It was not until Raul Castro’s ascension to the presidency in 2006 that these destructive policies were loosened up and an economic transition was begun.

There are many things that one can fault when it comes to U.S. policy decisions about Cuba. Why, after the Berlin Wall fell and we opened our pocketbooks and democracy-building tools to open up Eastern Europe, did we fail to help our Cuban neighbors 90 miles to the south?

U.S. electoral politics, for sure, played a role. But Cuba’s downward economic spiral began right after the revolution. Then its leaders, bolstered by Soviet subsidies, let a country, which once produced almost 80% of its food, import the same amount because of dreadful agricultural policies.

It is not surprising that many of the Cuban diaspora in Miami still seek out Russian canned goods at local groceries for a taste of their past, given the shortages of local goods that so many Cubans experienced during their lives on the island.

This policy shift for the average Cuban, those who have lived in a dictatorship and under a repressive and secretive regime, cannot be stopped. Cuban society has been waiting for a new way forward.

The way forward will take leadership from civil society. It may still put many citizens at risk. Recently, there was an on-line discussion in “Juventud Rebelde,” the Union of Young Communist’s newspaper, that focused on what an election might look like when the party Congress meets in 2016.

Many readers responded by suggesting the need for a more transparent process such as secret ballots and open debate, things that augur change.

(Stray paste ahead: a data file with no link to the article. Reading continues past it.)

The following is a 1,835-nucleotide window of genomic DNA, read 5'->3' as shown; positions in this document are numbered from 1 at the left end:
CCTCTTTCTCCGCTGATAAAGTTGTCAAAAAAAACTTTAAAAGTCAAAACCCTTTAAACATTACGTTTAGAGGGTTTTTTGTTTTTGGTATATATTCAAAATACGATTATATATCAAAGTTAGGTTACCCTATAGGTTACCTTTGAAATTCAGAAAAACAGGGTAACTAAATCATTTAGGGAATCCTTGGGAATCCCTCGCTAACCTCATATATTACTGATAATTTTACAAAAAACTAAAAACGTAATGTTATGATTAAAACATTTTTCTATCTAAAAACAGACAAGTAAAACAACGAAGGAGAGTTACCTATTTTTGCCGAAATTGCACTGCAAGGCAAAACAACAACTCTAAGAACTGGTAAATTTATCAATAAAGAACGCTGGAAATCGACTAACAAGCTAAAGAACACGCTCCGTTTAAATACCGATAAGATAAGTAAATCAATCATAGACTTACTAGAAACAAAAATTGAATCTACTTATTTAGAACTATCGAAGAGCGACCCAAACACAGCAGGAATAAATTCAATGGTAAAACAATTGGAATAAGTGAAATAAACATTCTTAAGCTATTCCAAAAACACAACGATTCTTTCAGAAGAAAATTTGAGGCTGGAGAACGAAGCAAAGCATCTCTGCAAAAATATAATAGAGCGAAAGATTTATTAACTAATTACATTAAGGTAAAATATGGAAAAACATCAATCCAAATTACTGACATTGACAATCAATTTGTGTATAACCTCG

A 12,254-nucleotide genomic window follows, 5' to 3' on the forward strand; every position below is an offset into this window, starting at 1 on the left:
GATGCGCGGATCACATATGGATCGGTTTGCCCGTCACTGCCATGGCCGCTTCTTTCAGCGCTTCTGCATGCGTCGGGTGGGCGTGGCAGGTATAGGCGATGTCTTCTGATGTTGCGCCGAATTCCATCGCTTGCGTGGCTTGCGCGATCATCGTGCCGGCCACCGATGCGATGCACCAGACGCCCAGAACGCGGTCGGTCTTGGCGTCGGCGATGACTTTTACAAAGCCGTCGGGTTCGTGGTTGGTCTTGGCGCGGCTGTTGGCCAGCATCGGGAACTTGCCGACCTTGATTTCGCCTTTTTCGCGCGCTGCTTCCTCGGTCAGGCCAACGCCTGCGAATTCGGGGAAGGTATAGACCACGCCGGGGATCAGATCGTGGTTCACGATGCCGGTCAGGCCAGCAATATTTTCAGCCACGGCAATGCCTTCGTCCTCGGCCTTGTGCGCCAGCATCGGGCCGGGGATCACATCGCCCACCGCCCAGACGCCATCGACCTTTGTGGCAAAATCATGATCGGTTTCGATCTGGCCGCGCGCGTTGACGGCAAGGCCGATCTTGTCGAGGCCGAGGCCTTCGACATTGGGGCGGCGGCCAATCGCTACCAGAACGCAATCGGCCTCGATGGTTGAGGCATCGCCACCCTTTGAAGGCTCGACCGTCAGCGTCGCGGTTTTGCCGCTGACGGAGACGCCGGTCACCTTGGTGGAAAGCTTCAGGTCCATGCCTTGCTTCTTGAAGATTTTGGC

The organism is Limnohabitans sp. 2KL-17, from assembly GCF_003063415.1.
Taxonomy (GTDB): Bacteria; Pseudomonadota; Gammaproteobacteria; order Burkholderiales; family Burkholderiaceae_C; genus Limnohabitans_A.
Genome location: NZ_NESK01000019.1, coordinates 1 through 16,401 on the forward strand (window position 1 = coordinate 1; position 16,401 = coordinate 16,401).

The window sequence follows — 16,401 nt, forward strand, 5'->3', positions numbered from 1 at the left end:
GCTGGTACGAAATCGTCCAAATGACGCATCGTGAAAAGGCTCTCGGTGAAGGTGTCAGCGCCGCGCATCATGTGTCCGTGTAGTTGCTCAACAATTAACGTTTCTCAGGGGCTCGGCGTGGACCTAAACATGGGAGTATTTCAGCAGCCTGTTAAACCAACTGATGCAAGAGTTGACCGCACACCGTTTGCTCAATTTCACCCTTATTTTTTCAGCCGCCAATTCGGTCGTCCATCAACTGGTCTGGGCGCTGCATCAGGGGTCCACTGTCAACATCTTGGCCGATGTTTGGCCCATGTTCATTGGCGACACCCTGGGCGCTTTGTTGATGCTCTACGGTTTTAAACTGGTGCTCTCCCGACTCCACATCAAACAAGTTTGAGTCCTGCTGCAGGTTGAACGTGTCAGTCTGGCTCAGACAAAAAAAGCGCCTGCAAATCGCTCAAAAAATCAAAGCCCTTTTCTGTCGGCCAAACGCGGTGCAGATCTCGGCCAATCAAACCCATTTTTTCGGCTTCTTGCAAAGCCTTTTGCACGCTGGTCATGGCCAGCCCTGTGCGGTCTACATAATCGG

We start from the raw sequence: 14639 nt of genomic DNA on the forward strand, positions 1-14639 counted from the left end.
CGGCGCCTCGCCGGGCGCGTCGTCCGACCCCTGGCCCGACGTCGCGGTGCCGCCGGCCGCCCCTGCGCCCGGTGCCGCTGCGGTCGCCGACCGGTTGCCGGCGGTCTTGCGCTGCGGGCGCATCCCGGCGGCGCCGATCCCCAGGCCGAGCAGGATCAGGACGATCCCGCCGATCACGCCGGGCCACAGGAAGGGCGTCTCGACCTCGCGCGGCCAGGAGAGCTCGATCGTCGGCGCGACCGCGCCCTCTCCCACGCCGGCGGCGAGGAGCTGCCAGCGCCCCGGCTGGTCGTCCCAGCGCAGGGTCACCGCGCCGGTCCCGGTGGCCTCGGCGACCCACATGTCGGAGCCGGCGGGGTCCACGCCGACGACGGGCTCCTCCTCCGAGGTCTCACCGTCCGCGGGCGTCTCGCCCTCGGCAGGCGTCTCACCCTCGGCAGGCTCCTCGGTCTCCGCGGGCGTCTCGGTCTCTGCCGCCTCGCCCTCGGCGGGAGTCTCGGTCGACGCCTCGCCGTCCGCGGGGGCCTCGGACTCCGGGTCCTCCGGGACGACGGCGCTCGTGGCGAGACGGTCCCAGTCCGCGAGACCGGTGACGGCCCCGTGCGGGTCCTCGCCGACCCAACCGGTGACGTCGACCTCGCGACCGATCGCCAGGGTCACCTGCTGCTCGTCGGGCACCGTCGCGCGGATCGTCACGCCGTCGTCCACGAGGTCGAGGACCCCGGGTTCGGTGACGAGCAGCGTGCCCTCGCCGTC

But don’t expect the Cuban government to invite the Democratic or Republican Party Institutes of the National Endowment for Democracy to join the discussion any time soon.

A door has opened toward economic change in Cuba

Yet the door has opened to a future that includes a way to incorporate free markets, U.S. investment and, with it all, the benefits that help people gain greater freedom and human dignity.

Private sector groups like the U.S. Chamber of Commerce and the major agricultural conglomerates are taking a lead in advocating for changes in the trading rules. Senators from farm states have already made their visits to Havana to show solidarity for an economic opening and specifically for rescinding the embargo. In the end, they will be winners of this policy shift.

But change will not only be about politics, which by definition in a democracy is about winners and losers. The creation of political space is only the first step. Change will also be about the island’s economy.

Enabling the transition to a market economy will take longer. More than think tanks churning up the political waters with questions about who is winning and who is losing in this new political environment, it will take leadership in our legislative bodies to enable future policy to have any teeth, let alone resources.

The U.S. Congress should not fear this change. 63% of Americans supported Obama’s new Cuba policy; 66% support an end to the embargo. Congress must now show with deeds, rather than vacuous debates, that we are serious about closing a chapter on a failed policy.


Change in Cuba will not only be about politics, which by definition in a democracy is about winners and losers.

Change will also be about the island’s economy. Cuban society has been waiting for a new way forward

63% of Americans supported Obama’s new Cuba policy; 66% support an end to the embargo.

Congress must now show with deeds, rather than vacuous debates, that we are serious about closing a chapter on a failed policy.